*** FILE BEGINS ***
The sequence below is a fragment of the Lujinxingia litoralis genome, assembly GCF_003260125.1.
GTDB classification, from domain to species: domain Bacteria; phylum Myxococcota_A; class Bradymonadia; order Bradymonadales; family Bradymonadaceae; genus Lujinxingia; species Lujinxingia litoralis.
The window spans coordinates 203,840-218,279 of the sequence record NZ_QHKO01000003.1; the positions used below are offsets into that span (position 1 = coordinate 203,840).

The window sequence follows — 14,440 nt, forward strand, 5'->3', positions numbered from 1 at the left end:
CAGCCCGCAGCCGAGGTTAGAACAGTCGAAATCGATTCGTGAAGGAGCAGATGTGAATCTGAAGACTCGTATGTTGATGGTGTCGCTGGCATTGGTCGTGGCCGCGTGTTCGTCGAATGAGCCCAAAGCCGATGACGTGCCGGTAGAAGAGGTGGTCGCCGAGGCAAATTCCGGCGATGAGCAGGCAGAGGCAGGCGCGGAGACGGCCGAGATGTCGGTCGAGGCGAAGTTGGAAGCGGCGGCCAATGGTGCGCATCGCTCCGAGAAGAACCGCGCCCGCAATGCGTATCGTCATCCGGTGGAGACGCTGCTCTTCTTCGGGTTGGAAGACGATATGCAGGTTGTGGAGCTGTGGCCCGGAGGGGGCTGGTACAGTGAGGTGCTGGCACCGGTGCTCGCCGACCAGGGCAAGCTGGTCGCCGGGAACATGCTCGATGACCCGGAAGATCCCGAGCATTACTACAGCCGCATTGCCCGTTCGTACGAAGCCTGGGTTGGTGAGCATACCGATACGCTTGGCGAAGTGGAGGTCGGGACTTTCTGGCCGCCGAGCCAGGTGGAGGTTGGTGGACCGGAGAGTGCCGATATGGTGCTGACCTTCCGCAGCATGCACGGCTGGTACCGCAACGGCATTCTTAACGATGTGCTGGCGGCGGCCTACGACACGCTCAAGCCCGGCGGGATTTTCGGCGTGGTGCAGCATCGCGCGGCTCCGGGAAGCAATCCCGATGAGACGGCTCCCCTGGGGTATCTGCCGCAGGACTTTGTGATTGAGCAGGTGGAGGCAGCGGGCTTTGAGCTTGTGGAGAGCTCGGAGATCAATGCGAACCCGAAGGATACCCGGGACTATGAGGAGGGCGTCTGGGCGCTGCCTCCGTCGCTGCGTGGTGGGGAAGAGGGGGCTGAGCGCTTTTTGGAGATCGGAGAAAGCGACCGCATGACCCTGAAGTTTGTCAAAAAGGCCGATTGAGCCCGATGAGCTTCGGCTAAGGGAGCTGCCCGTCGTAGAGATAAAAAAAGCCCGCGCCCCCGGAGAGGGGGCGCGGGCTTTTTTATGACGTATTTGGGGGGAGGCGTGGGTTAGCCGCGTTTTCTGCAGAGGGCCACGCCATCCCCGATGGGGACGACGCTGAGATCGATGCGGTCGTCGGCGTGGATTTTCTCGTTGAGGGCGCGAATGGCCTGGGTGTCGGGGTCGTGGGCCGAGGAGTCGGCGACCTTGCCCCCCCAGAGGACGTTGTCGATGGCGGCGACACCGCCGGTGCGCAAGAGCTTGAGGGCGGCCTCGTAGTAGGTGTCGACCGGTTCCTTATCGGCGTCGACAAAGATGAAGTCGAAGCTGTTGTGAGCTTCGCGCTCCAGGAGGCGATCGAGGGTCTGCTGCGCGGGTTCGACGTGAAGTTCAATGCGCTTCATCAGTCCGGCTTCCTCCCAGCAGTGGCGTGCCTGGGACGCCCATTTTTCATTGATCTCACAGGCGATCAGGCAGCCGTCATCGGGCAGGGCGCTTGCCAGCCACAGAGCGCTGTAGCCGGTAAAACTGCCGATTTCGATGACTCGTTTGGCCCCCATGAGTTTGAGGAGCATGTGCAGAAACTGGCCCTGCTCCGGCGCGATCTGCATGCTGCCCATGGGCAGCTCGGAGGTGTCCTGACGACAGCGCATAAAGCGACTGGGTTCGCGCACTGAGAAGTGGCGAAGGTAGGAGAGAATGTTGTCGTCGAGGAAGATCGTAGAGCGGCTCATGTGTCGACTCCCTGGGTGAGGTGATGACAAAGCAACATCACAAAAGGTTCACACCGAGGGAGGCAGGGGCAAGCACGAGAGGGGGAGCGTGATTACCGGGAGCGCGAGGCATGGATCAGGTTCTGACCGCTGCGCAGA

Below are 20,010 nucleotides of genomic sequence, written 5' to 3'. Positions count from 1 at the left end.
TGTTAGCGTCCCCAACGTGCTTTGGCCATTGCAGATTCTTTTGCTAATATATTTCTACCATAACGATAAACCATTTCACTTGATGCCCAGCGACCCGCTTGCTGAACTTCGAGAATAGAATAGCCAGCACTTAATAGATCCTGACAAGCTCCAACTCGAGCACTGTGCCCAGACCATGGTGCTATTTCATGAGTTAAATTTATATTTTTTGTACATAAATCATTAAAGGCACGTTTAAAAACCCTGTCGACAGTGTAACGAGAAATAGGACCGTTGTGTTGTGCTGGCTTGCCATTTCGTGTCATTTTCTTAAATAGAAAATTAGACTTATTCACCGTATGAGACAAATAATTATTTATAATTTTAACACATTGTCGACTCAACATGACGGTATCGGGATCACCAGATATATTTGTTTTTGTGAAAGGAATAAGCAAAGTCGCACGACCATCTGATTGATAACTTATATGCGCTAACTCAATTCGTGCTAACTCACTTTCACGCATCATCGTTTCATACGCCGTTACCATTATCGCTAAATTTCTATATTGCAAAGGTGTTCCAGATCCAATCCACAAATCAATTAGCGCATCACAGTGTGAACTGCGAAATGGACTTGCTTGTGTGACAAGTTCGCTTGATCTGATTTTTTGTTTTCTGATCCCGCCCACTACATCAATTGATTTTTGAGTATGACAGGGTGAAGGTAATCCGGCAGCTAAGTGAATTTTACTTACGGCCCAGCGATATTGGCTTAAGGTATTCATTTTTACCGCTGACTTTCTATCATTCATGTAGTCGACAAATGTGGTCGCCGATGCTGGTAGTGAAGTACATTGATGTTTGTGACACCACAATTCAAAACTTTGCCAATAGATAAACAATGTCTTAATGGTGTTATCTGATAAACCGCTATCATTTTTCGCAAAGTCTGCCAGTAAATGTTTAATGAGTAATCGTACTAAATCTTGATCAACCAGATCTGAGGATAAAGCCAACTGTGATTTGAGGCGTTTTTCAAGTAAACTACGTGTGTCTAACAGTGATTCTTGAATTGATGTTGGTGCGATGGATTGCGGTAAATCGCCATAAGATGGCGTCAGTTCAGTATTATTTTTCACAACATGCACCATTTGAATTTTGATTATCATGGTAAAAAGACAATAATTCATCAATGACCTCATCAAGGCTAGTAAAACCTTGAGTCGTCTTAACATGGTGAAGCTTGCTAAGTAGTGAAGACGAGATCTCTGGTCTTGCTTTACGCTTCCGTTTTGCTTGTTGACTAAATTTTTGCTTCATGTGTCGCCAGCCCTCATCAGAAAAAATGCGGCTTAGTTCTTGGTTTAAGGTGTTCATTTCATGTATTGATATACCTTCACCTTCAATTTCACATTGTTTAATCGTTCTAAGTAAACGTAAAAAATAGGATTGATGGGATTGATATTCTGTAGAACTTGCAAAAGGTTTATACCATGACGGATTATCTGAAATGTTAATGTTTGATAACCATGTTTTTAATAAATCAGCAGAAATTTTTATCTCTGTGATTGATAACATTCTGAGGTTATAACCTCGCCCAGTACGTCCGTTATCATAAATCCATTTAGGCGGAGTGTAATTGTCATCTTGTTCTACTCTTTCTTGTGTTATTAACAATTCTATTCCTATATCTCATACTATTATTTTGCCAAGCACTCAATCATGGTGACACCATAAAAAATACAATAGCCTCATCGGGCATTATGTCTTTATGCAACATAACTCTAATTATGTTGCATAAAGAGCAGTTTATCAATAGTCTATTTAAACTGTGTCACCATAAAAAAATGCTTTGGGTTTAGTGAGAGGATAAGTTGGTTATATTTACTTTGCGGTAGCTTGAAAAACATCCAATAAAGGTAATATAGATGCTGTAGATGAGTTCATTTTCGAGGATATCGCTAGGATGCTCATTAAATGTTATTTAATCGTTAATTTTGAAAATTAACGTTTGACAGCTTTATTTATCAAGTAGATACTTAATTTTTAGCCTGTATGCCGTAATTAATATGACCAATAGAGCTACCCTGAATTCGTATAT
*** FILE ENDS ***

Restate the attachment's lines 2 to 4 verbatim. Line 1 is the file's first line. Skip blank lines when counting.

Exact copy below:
GTDB classification, from domain to species: domain Bacteria; phylum Myxococcota_A; class Bradymonadia; order Bradymonadales; family Bradymonadaceae; genus Lujinxingia; species Lujinxingia litoralis.
The window spans coordinates 203,840-218,279 of the sequence record NZ_QHKO01000003.1; the positions used below are offsets into that span (position 1 = coordinate 203,840).

The window sequence follows — 14,440 nt, forward strand, 5'->3', positions numbered from 1 at the left end: